What is an Information Disclosure Statement (IDS)?
An information disclosure statement (IDS) refers to submission of relevant background art or information to the United States Patent and Trademark Office (USPTO) by an applicant for a patent application during the patent prosecution process.
Who Has Duty to Disclose?
The duty to disclose known and relevant prior art applies to all persons involved in the substantive preparation of the patent application. That means not only the applicant/client, but the patent attorneys and patent agents who are handling the patent application. The duty also applies to each inventor named in the patent application.
When to File an IDS?
To be officially considered during the pendency of an application, the information in an IDS must be filed on time. While an IDS can be submitted at different stages of prosecution, it is recommended to file an IDS (and supplemental IDSs) as early as possible to ensure that it will be considered by the Examiner and to avoid incurring additional costs. For example, in certain instances, one may be required to file a Request for Continued Examination (RCE) for the sole purpose of filing an IDS.
Depending on the stage of prosecution, there may be additional requirements in filing the IDS, as explained below:
- An applicant may file an IDS within 3 months of the U.S. patent filing date, or before the mailing of a first office on the merits or after the filing of a Request for Continued Examination (RCE). If an IDS is filed during this stage of prosecution, there is no need to file a 37 C.F.R. §1.97(e) statement or a government fee therewith.
- If the First Stage has expired, an applicant may file an IDS before mailing a final Office action, a Notice of Allowance, or an Ex parte Quayle action. However, if an IDS is filed in this stage of prosecution, the IDS must be accompanied by either a 37 C.F.R. §1.97(e) statement or the government fee set forth in 37 C.F.R. § 1.17(p).
- If the Second Stage has expired, an applicant may file an IDS before or with payment of the issue fee. However, if an IDS is filed in this stage of prosecution, the IDS must be accompanied by both a 37 C.F.R. § 1.97(e) statement and the government fee set forth in 37 C.F.R. § 1.17(p). If a 37 C.F.R. § 1.97(e) statement cannot be made, then an applicant must file an RCE to have the IDS considered by the Examiner.
What to do if new prior art is discovered after a Final Office Action or Notice of Allowance?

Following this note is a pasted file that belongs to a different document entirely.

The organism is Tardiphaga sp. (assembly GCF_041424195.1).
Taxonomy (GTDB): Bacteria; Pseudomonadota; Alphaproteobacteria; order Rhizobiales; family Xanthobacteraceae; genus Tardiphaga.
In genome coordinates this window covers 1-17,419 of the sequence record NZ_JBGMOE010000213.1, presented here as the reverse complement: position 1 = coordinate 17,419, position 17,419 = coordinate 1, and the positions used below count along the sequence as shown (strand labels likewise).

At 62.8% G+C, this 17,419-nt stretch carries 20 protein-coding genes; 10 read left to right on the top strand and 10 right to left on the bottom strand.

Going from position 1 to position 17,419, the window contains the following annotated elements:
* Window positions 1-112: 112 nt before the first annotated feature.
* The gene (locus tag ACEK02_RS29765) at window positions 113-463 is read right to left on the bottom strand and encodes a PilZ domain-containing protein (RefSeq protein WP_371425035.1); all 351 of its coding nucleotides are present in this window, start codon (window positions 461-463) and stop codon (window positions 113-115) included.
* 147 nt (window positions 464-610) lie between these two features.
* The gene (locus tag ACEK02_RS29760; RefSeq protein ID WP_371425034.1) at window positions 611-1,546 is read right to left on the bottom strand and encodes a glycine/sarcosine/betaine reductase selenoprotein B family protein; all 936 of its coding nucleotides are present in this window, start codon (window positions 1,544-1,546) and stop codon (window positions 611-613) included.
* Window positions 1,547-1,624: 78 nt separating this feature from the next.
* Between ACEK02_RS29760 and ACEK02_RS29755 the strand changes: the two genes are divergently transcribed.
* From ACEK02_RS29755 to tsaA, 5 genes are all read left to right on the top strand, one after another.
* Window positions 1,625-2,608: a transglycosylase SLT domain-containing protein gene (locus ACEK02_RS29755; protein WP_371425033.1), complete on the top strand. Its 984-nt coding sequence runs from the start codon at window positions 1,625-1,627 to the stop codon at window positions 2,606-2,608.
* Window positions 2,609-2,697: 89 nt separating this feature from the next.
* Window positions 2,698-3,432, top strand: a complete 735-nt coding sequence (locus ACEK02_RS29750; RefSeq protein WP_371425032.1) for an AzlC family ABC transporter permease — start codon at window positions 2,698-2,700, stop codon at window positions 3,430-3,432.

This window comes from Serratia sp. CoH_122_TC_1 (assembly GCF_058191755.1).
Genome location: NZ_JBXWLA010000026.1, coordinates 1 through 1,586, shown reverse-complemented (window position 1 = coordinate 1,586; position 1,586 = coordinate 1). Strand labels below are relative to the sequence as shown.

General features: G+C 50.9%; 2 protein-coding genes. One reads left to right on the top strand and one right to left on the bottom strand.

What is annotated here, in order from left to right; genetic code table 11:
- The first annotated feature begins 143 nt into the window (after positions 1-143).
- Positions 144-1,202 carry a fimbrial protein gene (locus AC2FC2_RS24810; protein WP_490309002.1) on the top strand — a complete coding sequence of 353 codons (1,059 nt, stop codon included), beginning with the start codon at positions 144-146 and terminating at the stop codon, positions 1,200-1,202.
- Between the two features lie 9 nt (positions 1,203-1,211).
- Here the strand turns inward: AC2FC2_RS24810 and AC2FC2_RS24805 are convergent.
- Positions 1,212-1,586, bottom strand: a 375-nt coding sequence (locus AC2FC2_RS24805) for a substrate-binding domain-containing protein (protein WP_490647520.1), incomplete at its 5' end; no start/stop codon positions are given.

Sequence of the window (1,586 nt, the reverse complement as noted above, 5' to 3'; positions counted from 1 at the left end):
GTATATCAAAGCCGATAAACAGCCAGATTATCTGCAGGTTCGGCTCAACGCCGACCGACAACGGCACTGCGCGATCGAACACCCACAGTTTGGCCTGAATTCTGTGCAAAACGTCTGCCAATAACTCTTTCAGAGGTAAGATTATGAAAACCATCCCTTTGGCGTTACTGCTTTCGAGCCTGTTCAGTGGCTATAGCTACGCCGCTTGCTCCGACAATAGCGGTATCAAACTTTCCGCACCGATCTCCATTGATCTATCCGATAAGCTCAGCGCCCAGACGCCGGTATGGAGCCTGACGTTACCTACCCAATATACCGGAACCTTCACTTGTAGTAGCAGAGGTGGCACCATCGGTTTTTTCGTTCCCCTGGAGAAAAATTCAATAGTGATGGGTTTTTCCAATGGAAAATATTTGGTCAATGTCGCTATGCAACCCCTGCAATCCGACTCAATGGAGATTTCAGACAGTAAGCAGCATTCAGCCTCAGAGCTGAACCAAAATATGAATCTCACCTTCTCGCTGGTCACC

Sometimes, an applicant may find out about new prior art after receiving a Notice of Allowance (e.g., new prior art cited in a closely related PCT application or foreign application). If the prior art references were first discovered less than 3 months ago, the applicant may file the IDS and pay a USPTO IDS fee. If more than three months have passed since the new prior art references were first uncovered, the applicant must file a Request for Continued Examination (RCE) and pay the USPTO fees for an RCE in order to file a supplemental IDS
What happens if new prior art is discovered after issue fee payment?
The USPTO has initiated a streamlined process to request consideration of an IDS after payment of the issue fee. The program is called Quick Path Information Disclosure Statement or QPIDS. The QPIDS form provided by the USPTO includes the requisite certification, a petition to withdraw from issue after payment of the issue fee and the Request for Continued Examination which is treated as a conditional RCE, meaning that the RCE fee will be refunded if no item of information in the IDS necessitates reopening prosecution. The QPIDS certification and request is filed as a Web-based ePetition.
Documents to be Submitted:
Usually, the documents that come to the knowledge of the inventor/applicant, or attorney/agent representing the applicant, e.g., published applications or issued patents that are identified after filing the application.
The references cited by the examiner/controller during office actions of PCT or foreign prosecution of the same (or closely related) application.
The references identified during the International Search Report (ISR) are valid references for IDS submission.
The references from a related PCT application or a foreign patent office examining a foreign counterpart application at later dates can also be filed as supplemental IDS submissions.
Regarding the submission of NPL documents, full-text of the NPL reference based on availability or the level of information publicly available needs to be submitted
The Disadvantage of not Filing IDS:
The duty to submit such relevant information to the USPTO lies not only on the applicant or inventor, but also on any patent attorney or other legal staff employed by the applicant. If a patent applicant, with deceptive intent for art known to the applicant, fails to submit the prior art to the USPTO, then any patent that later issues from the patent application may be declared unenforceable because of “inequitable conduct”.
MCRPL IDS Management:
At MCRPL, we prepare accurate and easy to follow citation matrix allowing easy tracking of all family members and references cited across all the family members from all possible sources. We also prepare ready to file IDS which complies with the format prescribed by the USPTO, saving your precious time.